Neukölln, Collage © Björn Paulissen


Where there is shadow, there is light

by Max Bach

Neukölln’s reputation precedes itself. Berlin’s “problem district” (there’s only one?) is a popular topic since it represents the causes, both real and imagined, of the difficulties most 21st century European cities see themselves facing: non-European immigration, unemployment, crime, violence, unsupervised youth, etc. Even Rixdorf, as this area was known up until 1912, had a bad reputation as a district of prostitution, lowlifes, and sinful entertainment – which is why it was renamed “Neukölln,” to escape its negative connotation. Hence the nervous curiosity of stepping out of the Ringbahn to a vibrant mix of people and sights, the storied “outsiders” of Berlin society.

The impressive, renovated and landmark-protected brick train station sits on Karl-Marx-Straße. Pedestrian and auto traffic are both heavy, with people changing trains and buses, going to and from one big and worn-looking chain store to the next or hanging around on corners looking suspicious but approachable. The tunnel under the S-Bahn tracks, also under landmark protection, is surprisingly stunning in a steel-futuristic way. Last year, the Berlin senate sponsored a light and art installation (it’s still up) under the 1927-built bridge, making it a bit less prone to criminal behavior and sharpening the neighborhood’s image.
Karl-Marx-Straße is where people go to shop and stroll. All the way up to Hermannplatz are malls, department stores, chain stores, 99-cent stores, hair salons (“Pimp My Hair”), and markets and restaurants with Turkish, Polish, Balkan, African, and Asian cuisines. Even the big chain stores without branches here seem upset about the fact, and try to compensate with huge signs on the otherwise empty outer walls of the apartment buildings across the street from the Ringbahn station, some in German and Turkish.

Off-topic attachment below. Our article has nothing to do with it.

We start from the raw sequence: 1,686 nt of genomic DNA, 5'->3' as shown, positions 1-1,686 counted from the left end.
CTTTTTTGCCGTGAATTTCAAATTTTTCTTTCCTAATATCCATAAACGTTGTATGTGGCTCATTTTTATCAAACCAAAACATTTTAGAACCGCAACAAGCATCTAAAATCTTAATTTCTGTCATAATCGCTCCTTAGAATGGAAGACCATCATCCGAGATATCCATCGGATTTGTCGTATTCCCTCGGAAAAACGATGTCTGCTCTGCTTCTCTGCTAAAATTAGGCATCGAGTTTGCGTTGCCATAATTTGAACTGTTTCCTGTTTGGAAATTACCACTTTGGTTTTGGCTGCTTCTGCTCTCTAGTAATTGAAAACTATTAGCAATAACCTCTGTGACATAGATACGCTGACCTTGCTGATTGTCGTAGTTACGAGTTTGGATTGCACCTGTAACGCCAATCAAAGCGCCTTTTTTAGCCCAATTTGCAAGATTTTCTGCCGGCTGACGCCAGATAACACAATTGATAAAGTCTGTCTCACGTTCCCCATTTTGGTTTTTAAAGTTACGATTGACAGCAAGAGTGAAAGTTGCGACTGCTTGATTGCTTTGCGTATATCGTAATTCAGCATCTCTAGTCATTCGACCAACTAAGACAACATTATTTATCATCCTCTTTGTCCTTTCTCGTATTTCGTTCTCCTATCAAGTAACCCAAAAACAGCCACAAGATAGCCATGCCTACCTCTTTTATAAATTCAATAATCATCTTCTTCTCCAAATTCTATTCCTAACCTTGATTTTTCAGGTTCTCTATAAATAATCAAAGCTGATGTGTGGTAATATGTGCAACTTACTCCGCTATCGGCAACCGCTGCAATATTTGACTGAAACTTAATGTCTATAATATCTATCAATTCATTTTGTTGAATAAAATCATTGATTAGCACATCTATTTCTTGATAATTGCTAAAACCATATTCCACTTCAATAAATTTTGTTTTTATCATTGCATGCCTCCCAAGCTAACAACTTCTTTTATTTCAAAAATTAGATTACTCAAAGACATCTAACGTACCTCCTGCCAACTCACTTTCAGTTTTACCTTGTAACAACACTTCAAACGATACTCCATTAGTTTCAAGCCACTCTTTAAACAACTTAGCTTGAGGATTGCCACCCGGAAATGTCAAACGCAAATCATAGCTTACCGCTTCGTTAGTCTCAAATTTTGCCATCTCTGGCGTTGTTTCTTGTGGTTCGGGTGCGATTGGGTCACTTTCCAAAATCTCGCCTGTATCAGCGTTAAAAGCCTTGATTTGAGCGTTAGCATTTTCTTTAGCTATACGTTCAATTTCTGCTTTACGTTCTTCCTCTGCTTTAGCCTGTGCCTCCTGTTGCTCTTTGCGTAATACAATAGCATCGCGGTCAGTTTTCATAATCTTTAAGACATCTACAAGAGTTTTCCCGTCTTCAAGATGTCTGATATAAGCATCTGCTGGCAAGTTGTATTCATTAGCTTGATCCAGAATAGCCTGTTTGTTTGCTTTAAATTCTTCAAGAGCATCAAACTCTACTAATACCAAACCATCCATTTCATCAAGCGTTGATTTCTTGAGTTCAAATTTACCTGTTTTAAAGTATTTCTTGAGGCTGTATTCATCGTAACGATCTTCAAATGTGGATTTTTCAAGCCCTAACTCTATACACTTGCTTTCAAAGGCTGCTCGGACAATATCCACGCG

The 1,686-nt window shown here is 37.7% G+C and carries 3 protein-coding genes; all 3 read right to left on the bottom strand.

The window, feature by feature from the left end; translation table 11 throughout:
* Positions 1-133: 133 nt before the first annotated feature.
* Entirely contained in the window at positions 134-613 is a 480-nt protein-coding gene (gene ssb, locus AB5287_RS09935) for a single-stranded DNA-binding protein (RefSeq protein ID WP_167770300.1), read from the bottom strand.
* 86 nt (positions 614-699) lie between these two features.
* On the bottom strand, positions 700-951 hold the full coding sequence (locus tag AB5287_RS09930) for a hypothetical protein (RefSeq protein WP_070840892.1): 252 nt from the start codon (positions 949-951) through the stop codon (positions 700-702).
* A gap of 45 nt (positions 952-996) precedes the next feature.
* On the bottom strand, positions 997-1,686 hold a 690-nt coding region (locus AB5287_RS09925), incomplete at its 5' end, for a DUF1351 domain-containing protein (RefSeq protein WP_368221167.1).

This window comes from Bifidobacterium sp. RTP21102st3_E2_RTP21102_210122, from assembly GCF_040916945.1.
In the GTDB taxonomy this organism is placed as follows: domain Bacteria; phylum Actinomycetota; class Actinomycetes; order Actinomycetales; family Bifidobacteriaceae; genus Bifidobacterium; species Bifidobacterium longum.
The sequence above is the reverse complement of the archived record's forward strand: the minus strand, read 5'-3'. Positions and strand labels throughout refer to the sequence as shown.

Neukölln was spared much of the various destruction of the twentieth century. On one side of Karl-Marx-Straße is the Bohemian village founded in 1733 by religious reformist refugees fleeing Catholic-dominated Bohemia. Its German pre-WWII feeling was strong enough for Volker Schlöndorff to use it as a stand-in for Danzig and film his adaptation of The Tin Drum in 1979 on Uthmannstraße. Despite the proximity to the din of Karl-Marx-Straße, this former village still feels like just that, with two-storied houses and lush gardens in the inner courtyards.

On the other side of Karl-Marx-Straße is Körnerpark, another kind of anachronistic Berlin idyll. This space was the personal property of the eccentric Franz Körner, who originally used it as a profitable gravel pit in the nineteenth century before he gave it over to the city in 1910 with the stipulation that it retain his name, which turned out to not always be to his favor: From WWII to the end of the ‘70s the park resembled, according to reports, a slummy neglected dump. Now restored and protected by the city, it has revived a classic bourgeois layout with promenades, water fountains, statues, and a large lawn that’s off limits. People do populate the park despite its slight ostentation and aesthetic contrast to the surrounding neighborhood and typical image of a wild and overgrown Berlin park. Families and picnickers lounge on the few grassy slopes that are accessible, teenage lovers cuddle on benches, and it seems like a popular spot for wedding portraits. A café and art gallery in the old orangery and international live music concerts during the summer add a contemporary cultural flair to the space.

The media’s one-sided, unfavorable portrayal of Neukölln contrasts with the lively, nuanced experience of visiting the area, whose social disadvantages are evident without being dominant. Let’s just hope the city doesn’t decide to rename the area again as an answer to its problems. As the saying goes, where there is shadow, there is also light.